When Iran co-opted the United States
Photo Credit: Washington Times
Proponents of the P5+1 deal with Iran will rue the day they chose party loyalty over their Constitutional obligation to ensure a sustainable framework against preventable danger. By abiding a craven administration’s naked political threats, Democratic members of Congress opted to protect their own political survival and career advancement, at the expense of historic and monumental geopolitical concerns.
The Joint Comprehensive Plan of Action (JCPOA) is, essentially, the bastard child of President Obama’s internationalist agenda, wedded to the principle of ideology over reality. When he assumed office, Mr. Obama promised a bright new world, ushered in by a lighter approach to foreign affairs: engagement. Only a darker world of terror and oppression turned out to greet him. The JCPOA is the administration’s cognitive dissonance squared.
Call it a sense of history with a twist. Almost immediately, Mr. Obama apologized for America’s follies to the global Muslim apparatus — tyrants and despots notwithstanding. He ducked for cover when the Green Movement stood bravely for representative government — later mercilessly crushed by the Islamic Revolutionary Guard Corps. He promised to display greater flexibility to Russia — which in turn conquered Crimea, and now has its sights set on even more. And he went through the motions with the Assad regime — which crossed his red line in Syria with impunity. And now, according to recent media reports, Russian President Vladimir Putin and Syrian President Bashar Assad have made common cause in their contempt for the United States by a buildup of Russian forces in Syria to bolster the Assad regime.
Eventually, Iran got the joke: No American demand would be backed by military force, or even seriousness. With steadfastness, the Iranians caused the Obama administration to backpedal all the way to Lausanne.
Not once during the negotiations did Iran find it necessary to tamp down its revolutionary fervor, despite Mr. Obama’s relentless efforts — or, rather, desire — to ease Iran into the international system.
It was never a mystery that Iran seeks dominion over the Persian Gulf. The regime repeatedly proclaimed that it perceives a nuclear weapons program as a precursor to that goal. But recalling the fate of the U.S. war in Iraq somehow made the gaps seems narrower, the would-be dissenters more manageable.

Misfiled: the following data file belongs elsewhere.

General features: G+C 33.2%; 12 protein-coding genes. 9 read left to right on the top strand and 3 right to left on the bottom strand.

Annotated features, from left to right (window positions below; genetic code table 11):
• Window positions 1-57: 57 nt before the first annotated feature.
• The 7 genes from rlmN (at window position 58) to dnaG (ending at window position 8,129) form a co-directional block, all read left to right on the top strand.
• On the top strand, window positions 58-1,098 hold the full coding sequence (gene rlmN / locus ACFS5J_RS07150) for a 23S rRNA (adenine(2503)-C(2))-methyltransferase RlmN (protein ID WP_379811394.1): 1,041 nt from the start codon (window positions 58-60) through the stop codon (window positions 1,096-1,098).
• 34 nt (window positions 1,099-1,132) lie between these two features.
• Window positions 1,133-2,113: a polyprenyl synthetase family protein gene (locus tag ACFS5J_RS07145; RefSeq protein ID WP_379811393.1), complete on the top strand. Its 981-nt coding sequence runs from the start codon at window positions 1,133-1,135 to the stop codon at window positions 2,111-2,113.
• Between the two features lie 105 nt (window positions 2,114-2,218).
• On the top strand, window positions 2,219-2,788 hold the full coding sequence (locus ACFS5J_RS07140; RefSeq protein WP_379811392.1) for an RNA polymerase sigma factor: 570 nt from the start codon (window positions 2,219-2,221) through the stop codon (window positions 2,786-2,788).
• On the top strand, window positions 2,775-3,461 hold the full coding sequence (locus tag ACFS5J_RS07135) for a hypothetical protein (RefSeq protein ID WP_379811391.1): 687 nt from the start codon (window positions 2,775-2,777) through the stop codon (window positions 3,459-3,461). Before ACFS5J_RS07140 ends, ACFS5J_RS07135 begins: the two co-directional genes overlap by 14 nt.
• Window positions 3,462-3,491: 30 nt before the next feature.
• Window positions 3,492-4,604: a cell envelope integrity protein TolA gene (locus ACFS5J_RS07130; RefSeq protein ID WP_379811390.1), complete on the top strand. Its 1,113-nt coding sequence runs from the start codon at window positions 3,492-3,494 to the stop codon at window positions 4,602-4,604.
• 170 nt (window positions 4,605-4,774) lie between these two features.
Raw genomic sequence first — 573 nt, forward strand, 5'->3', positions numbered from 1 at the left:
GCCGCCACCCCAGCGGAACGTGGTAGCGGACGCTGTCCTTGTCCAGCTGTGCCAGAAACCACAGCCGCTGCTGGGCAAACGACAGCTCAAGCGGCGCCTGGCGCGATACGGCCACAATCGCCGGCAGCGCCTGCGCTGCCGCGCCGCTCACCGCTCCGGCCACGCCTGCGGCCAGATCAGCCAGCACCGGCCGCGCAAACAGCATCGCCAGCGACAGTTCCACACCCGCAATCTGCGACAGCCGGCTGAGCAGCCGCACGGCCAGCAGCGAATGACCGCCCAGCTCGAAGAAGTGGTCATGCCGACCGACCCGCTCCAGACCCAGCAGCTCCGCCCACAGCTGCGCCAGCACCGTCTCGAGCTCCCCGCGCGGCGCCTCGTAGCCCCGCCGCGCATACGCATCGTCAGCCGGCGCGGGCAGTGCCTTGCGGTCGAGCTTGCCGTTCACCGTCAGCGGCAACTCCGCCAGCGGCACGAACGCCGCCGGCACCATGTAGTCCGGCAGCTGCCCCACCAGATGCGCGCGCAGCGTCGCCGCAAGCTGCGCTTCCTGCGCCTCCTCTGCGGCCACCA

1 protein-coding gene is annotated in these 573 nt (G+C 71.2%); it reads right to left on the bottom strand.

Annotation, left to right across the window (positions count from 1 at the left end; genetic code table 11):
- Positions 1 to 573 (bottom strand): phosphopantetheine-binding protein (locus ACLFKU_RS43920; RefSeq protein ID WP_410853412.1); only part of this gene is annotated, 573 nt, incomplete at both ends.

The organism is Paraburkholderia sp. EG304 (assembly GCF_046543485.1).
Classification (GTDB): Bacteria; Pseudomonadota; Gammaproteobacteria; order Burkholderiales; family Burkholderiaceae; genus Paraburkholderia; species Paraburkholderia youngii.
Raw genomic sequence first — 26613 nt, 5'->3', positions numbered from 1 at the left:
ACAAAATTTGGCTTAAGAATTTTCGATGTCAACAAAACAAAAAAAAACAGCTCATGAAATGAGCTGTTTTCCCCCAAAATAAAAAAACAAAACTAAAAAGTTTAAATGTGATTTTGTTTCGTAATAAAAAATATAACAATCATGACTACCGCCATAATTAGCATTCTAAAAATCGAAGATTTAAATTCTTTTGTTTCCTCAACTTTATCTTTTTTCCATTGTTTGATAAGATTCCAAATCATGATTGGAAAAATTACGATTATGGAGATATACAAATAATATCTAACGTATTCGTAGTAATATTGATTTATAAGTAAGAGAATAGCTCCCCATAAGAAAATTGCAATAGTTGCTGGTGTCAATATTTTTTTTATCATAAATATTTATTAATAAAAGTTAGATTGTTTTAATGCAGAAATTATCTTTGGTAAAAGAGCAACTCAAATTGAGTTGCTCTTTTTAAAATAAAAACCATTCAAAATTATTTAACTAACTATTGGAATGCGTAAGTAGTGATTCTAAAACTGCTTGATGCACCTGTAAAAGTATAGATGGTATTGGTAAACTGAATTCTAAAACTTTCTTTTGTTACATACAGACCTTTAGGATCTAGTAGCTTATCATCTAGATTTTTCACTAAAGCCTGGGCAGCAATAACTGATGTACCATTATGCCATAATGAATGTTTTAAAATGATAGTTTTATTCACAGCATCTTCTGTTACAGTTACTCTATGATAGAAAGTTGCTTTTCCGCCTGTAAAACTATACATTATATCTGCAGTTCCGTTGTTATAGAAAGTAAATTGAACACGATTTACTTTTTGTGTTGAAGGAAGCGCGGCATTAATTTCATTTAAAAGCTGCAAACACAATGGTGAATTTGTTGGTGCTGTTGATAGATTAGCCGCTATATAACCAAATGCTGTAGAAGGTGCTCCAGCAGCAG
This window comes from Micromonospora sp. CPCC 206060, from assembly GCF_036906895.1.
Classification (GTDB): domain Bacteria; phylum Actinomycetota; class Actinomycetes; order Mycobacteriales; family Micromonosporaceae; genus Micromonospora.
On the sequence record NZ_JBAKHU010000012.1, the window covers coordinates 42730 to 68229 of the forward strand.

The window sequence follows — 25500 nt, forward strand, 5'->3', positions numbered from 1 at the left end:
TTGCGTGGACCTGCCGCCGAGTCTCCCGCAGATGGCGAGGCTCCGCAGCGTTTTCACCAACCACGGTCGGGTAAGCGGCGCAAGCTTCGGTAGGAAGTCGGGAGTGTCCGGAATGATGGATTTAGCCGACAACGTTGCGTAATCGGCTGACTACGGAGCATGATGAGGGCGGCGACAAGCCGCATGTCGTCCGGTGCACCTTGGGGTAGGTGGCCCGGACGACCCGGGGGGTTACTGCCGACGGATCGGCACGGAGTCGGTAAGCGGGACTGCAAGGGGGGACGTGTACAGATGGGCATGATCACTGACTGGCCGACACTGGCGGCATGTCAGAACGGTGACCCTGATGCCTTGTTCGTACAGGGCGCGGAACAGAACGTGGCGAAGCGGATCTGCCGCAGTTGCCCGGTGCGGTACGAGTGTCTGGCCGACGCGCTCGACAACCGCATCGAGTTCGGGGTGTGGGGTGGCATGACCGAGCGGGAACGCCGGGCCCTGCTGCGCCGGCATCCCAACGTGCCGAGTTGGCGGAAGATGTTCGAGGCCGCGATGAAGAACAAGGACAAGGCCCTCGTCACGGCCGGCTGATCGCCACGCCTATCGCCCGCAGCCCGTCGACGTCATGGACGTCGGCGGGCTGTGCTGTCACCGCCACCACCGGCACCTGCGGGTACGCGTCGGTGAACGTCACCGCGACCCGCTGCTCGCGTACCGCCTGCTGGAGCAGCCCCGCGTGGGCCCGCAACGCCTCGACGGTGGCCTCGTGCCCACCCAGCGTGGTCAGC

Because the JCPOA has been stirred by partisan claims, rather than subjected to the illuminating light of full disclosure and fair debate, it is fraught with a series of strategic and moral failures. The deal has the capacity to harm American interests profoundly. No deal meant doing the hard work to keep a lid on the Persian volcano. A bad deal blows the lid off the top in a treacherous region. Unlike the catastrophe in Syria and Iraq, this time America will not be able to look away.
Unfortunately, the nuclear deal consigns America to the same fate it was intended to avoid: war. With the passage of time and the shifting of leverage to Iran, the West will become increasingly invested in the nuclear deal and unwilling to intervene regionally against Iran’s adventurism. It will then only be a matter of time until the US is forced to fight another war or withdraw from the region, in which case war will inevitably seek it out.
To paraphrase Enoch Powell, the answer to the simple and irrational question is perhaps best answered by the simple and rational: the American people. Approximately two-thirds of the American public opposes the nuclear deal with Iran. Unlike this Administration, they fear a new dawn in which American influence in the Middle East is shattered and replaced by an unrepentant — and nuclear-armed — Iran.